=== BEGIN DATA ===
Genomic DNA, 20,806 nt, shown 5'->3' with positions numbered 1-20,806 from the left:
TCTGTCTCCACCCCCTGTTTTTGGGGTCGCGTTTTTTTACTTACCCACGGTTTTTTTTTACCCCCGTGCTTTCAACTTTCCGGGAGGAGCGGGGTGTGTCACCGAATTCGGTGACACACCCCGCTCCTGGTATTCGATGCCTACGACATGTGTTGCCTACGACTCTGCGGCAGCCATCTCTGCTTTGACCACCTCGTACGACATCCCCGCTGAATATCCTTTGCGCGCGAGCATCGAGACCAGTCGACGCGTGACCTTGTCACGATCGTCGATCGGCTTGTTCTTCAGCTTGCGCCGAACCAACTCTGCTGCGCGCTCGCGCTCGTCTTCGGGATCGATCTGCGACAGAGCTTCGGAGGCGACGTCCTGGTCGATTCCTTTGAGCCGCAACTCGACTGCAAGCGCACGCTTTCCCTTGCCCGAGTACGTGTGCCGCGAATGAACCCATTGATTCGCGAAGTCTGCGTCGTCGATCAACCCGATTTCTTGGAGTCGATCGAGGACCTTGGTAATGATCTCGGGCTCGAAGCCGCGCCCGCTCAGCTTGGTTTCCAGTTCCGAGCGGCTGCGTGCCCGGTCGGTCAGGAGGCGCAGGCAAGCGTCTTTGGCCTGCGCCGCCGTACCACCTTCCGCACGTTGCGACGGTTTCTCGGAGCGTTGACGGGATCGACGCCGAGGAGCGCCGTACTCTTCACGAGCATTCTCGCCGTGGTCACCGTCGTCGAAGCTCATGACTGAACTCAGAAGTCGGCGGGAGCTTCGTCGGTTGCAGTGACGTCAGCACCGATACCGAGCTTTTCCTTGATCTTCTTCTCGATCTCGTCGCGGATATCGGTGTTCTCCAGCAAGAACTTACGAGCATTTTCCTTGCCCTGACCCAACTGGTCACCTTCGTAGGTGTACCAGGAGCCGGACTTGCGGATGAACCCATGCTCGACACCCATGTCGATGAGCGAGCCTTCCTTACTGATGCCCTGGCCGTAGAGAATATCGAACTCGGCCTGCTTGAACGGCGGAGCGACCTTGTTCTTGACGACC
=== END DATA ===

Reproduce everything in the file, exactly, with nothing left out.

Genomic DNA, 20,806 nt, shown 5'->3' with positions numbered 1-20,806 from the left:
TCTGTCTCCACCCCCTGTTTTTGGGGTCGCGTTTTTTTACTTACCCACGGTTTTTTTTTACCCCCGTGCTTTCAACTTTCCGGGAGGAGCGGGGTGTGTCACCGAATTCGGTGACACACCCCGCTCCTGGTATTCGATGCCTACGACATGTGTTGCCTACGACTCTGCGGCAGCCATCTCTGCTTTGACCACCTCGTACGACATCCCCGCTGAATATCCTTTGCGCGCGAGCATCGAGACCAGTCGACGCGTGACCTTGTCACGATCGTCGATCGGCTTGTTCTTCAGCTTGCGCCGAACCAACTCTGCTGCGCGCTCGCGCTCGTCTTCGGGATCGATCTGCGACAGAGCTTCGGAGGCGACGTCCTGGTCGATTCCTTTGAGCCGCAACTCGACTGCAAGCGCACGCTTTCCCTTGCCCGAGTACGTGTGCCGCGAATGAACCCATTGATTCGCGAAGTCTGCGTCGTCGATCAACCCGATTTCTTGGAGTCGATCGAGGACCTTGGTAATGATCTCGGGCTCGAAGCCGCGCCCGCTCAGCTTGGTTTCCAGTTCCGAGCGGCTGCGTGCCCGGTCGGTCAGGAGGCGCAGGCAAGCGTCTTTGGCCTGCGCCGCCGTACCACCTTCCGCACGTTGCGACGGTTTCTCGGAGCGTTGACGGGATCGACGCCGAGGAGCGCCGTACTCTTCACGAGCATTCTCGCCGTGGTCACCGTCGTCGAAGCTCATGACTGAACTCAGAAGTCGGCGGGAGCTTCGTCGGTTGCAGTGACGTCAGCACCGATACCGAGCTTTTCCTTGATCTTCTTCTCGATCTCGTCGCGGATATCGGTGTTCTCCAGCAAGAACTTACGAGCATTTTCCTTGCCCTGACCCAACTGGTCACCTTCGTAGGTGTACCAGGAGCCGGACTTGCGGATGAACCCATGCTCGACACCCATGTCGATGAGCGAGCCTTCCTTACTGATGCCCTGGCCGTAGAGAATATCGAACTCGGCCTGCTTGAACGGCGGAGCGACCTTGTTCTTGACGACC